Foreign Minister Pradeep Gyawali (right) and his wife Saraswati. Photo: Pradeep Gyawali’s Facebook
Foreign Minister Pradeep Gyawali and his wife Saraswati say their decision to donate their organs after death has been one of their most beautiful experiences in life.
An octogenarian lady arrived at the Gyawali residence early morning Sunday with khada and flowers. Subarna Darshan is an old family friend and she was there to congratulate the couple on their noble decision. The visitor said to the couple that they had earned all the religious virtue there was to earn while still in this life and all their sins would now be cleansed.
The Gyawalis were touched by the gesture. They said the organ donation decision was for them one of the most beautiful experiences in life and urge everyone else to think about doing likewise. It was a high profile move and has generated some introspection across the country. Republica’s Anjali Subedi caught up with the Gyawali couple to discuss their decision.
What led you two to take this step?
Saraswati Gyawali : I read news reports about the scarcity of dead bodies at the Teaching Hospital at Maharajgunj for medical students. Later, I also came to learn that organs donated from one dead person can save many lives. That got me thinking. Pradeep Gyawali : As a politician, you come across people in various circumstances. I have run into kidney patients suffering in front of my own eyes. In my hometown in Gulmi, there were many such people. I met many more in Chitwan. Such exposure to suffering has motivated me to donate my organs and I have also worked to bring about conducive legislation.
Donating one’s organs is a noble thing, so why do many people hesitate to do so? SG: Lack of awareness is one of the main reasons. People do not know that one can save lives even after one’s death. And there are also superstitions about the body after a person dies. PG: I do not believe in life after death, but many people do. And when you believe in such things, you are likely to feel differently about how your body is used after death. How others treat the body, who will touch it and so on can be deeply bothering.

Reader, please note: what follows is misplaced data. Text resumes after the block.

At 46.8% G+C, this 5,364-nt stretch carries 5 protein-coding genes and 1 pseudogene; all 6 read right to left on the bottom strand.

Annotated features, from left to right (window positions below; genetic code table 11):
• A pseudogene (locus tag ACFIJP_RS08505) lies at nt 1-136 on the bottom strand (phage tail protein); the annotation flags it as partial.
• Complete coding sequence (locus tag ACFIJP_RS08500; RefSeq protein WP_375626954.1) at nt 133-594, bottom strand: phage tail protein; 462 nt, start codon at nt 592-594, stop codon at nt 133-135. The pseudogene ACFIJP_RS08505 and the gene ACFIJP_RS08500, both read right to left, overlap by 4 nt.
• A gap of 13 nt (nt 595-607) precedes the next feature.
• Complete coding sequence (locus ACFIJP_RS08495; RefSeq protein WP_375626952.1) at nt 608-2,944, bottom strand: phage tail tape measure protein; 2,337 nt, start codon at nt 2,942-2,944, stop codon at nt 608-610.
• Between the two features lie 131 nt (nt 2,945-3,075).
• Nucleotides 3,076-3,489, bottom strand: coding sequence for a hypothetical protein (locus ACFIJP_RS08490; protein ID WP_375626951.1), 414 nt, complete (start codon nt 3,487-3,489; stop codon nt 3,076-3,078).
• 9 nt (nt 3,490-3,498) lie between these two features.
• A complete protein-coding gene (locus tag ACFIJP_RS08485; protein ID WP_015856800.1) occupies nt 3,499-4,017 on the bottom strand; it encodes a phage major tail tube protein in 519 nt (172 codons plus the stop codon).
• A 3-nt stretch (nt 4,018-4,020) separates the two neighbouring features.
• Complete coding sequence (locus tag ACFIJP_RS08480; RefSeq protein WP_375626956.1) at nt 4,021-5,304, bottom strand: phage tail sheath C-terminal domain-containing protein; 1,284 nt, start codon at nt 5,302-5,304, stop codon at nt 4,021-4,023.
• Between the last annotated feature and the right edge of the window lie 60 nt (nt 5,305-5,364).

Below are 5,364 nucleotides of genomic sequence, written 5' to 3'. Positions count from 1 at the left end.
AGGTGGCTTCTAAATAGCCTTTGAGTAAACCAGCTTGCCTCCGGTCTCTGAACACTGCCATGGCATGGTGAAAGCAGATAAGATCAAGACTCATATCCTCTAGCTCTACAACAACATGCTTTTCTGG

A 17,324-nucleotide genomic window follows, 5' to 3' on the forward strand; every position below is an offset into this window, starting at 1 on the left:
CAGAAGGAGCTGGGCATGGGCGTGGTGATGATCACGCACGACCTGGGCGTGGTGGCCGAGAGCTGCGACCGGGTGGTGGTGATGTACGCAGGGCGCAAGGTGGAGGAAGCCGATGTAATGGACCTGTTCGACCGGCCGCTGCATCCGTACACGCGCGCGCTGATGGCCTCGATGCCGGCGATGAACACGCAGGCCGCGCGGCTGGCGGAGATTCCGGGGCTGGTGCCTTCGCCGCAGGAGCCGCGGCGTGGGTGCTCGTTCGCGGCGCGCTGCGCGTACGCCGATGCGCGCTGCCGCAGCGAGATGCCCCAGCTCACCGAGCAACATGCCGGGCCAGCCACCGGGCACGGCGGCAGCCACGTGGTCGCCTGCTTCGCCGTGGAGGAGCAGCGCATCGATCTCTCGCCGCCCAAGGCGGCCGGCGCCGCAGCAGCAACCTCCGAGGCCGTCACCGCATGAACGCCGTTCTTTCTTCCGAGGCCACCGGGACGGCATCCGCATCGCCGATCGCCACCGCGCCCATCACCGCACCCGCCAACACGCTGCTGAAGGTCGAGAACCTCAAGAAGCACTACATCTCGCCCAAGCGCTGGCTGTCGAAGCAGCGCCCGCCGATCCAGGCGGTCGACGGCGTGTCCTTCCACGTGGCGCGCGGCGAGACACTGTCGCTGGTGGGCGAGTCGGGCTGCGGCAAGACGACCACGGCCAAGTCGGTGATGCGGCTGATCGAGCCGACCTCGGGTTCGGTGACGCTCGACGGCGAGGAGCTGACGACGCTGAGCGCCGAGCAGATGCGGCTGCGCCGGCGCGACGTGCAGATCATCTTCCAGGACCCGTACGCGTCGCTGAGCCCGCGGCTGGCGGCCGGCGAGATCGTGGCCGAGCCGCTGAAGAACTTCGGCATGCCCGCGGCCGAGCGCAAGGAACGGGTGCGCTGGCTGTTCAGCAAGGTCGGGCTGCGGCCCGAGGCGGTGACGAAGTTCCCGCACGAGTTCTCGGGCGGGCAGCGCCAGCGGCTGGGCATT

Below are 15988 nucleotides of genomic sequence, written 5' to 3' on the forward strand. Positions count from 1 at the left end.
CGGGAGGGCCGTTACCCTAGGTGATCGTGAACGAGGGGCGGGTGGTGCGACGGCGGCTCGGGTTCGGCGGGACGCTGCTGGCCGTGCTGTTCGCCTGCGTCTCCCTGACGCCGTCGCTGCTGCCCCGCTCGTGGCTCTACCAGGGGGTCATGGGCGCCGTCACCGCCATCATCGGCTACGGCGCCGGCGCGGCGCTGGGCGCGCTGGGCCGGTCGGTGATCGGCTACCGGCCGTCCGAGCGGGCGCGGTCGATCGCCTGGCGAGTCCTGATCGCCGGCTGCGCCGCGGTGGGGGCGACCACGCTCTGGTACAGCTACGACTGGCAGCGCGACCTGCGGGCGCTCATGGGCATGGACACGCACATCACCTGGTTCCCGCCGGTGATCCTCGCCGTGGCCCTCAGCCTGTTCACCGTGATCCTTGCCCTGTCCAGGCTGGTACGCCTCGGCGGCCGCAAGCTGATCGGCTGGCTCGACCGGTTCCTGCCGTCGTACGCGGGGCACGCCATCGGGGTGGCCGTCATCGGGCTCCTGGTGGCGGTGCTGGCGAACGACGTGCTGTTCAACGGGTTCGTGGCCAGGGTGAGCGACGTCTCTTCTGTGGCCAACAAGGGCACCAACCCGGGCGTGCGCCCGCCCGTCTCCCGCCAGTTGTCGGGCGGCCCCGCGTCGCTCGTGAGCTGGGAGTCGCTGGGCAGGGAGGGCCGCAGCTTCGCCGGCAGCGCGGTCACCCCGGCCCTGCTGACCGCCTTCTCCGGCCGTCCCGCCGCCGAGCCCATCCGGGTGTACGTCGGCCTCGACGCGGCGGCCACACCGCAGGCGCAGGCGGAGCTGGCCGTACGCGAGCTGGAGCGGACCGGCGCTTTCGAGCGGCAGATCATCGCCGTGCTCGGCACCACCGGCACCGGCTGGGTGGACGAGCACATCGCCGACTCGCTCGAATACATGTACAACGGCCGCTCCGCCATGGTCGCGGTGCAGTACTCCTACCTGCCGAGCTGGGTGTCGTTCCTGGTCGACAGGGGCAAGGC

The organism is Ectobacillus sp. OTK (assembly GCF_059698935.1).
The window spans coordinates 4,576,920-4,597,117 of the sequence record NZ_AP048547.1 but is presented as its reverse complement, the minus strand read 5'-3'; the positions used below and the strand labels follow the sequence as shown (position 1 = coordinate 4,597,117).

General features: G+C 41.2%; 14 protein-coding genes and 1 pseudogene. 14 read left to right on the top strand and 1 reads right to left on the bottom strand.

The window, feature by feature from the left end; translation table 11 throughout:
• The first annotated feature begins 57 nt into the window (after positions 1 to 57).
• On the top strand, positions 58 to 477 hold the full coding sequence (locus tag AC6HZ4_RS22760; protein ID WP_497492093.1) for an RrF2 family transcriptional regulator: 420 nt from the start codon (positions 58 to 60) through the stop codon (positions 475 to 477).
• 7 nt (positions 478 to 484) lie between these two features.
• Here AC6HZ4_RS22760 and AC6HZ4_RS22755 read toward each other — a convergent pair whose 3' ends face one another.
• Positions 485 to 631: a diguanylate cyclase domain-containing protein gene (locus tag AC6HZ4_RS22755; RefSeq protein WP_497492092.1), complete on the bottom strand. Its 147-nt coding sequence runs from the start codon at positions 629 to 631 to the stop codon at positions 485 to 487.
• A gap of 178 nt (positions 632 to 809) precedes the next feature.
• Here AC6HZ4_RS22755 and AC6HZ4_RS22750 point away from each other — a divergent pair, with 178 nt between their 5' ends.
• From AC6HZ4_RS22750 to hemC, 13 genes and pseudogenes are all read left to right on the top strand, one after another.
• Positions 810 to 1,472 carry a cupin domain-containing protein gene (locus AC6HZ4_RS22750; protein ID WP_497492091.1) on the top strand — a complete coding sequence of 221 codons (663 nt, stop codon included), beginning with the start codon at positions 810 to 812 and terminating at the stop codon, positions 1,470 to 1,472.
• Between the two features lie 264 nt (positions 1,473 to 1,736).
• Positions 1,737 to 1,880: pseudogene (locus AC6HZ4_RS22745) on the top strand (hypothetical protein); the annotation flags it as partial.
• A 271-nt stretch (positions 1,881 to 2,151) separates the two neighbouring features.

To register for organ donation after death, you have to first contemplate death. You have to accept, and not just abstractly, that you will die one day. People generally avoid the topic. Could this be a reason why few people pledge their organs? SG: Definitely! But when you realize that death is the ultimate reality, you may want to be useful to others even after you die. We all turn to ashes in the end, and when this sinks in organ donation does not seem like a bad idea. Intimations of mortality can even stop people from becoming corrupt. PG: I was a science student and my thinking on this subject is rather different. But generally, like you just said, people do not like to dwell on the subject of death. But when they ponder that they can help others live on even after they themselves perish, they become more amenable to organ donation.
You are both so clear and positive about organ donation. What took you so long to make the decision? SG: (Laughs) Yes, I was rather late. I wanted to be among the first 10 organ donors in the country. But there was no urge for publicity, and no hurry. I just wanted to be registered. My donation card shows I am going to be the 1,701th donor (as of July 19, 2019). We could not make it earlier for several other reasons also. I was heavily taken up with my autistic daughter. PG: You know, thinking about organ donation is one thing but actually registering for it is different. We both knew we were going to someday and we could have done it much earlier. Life is so uncertain.
In your experience, what prevents people from coming forward to donate? SG: If family members are not positive it creates a problem. When we were making our decision, we asked our son about it. And he said he was okay. So, if we die normal deaths, our organs will definitely go to those who need them. PG: You have the right to pledge your organs for donation but there may be practical problems if the family does not cooperate. The dead body may not reach the hospital soon enough, and if that happens the organs cannot be used for transplant.
How many lives can one deceased person save with successful transplant of the organs? PG: Two kidneys for two people, two lungs for two more people, pancreas, heart, liver and small intestine for others. One deceased can donate eight organs.